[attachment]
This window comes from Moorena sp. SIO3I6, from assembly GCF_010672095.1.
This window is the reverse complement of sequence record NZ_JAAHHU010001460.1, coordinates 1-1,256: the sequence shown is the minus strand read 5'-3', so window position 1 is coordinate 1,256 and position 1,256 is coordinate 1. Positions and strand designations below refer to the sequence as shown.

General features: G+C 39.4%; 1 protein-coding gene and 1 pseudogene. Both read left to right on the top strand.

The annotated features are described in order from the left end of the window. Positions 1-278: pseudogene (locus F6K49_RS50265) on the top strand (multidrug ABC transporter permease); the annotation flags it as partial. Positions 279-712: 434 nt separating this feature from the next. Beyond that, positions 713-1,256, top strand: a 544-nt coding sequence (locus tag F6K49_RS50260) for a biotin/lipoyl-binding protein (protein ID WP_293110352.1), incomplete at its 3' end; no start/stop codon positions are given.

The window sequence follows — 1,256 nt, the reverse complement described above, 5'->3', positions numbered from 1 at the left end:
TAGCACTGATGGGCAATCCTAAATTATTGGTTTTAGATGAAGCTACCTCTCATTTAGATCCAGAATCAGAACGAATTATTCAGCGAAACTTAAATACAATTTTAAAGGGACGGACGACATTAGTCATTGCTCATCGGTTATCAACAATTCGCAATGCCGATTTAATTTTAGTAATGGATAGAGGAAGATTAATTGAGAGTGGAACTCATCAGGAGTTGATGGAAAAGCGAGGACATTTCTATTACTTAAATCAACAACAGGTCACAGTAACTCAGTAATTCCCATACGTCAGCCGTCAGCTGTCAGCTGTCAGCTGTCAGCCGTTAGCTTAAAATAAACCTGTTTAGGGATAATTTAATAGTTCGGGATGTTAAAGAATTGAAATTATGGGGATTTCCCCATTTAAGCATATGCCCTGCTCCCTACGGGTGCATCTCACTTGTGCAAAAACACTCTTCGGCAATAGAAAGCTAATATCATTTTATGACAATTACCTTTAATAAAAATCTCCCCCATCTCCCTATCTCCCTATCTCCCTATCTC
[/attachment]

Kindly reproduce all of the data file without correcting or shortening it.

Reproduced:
This window comes from Moorena sp. SIO3I6, from assembly GCF_010672095.1.
This window is the reverse complement of sequence record NZ_JAAHHU010001460.1, coordinates 1-1,256: the sequence shown is the minus strand read 5'-3', so window position 1 is coordinate 1,256 and position 1,256 is coordinate 1. Positions and strand designations below refer to the sequence as shown.

General features: G+C 39.4%; 1 protein-coding gene and 1 pseudogene. Both read left to right on the top strand.

The annotated features are described in order from the left end of the window. Positions 1-278: pseudogene (locus F6K49_RS50265) on the top strand (multidrug ABC transporter permease); the annotation flags it as partial. Positions 279-712: 434 nt separating this feature from the next. Beyond that, positions 713-1,256, top strand: a 544-nt coding sequence (locus tag F6K49_RS50260) for a biotin/lipoyl-binding protein (protein ID WP_293110352.1), incomplete at its 3' end; no start/stop codon positions are given.

The window sequence follows — 1,256 nt, the reverse complement described above, 5'->3', positions numbered from 1 at the left end:
TAGCACTGATGGGCAATCCTAAATTATTGGTTTTAGATGAAGCTACCTCTCATTTAGATCCAGAATCAGAACGAATTATTCAGCGAAACTTAAATACAATTTTAAAGGGACGGACGACATTAGTCATTGCTCATCGGTTATCAACAATTCGCAATGCCGATTTAATTTTAGTAATGGATAGAGGAAGATTAATTGAGAGTGGAACTCATCAGGAGTTGATGGAAAAGCGAGGACATTTCTATTACTTAAATCAACAACAGGTCACAGTAACTCAGTAATTCCCATACGTCAGCCGTCAGCTGTCAGCTGTCAGCTGTCAGCCGTTAGCTTAAAATAAACCTGTTTAGGGATAATTTAATAGTTCGGGATGTTAAAGAATTGAAATTATGGGGATTTCCCCATTTAAGCATATGCCCTGCTCCCTACGGGTGCATCTCACTTGTGCAAAAACACTCTTCGGCAATAGAAAGCTAATATCATTTTATGACAATTACCTTTAATAAAAATCTCCCCCATCTCCCTATCTCCCTATCTCCCTATCTC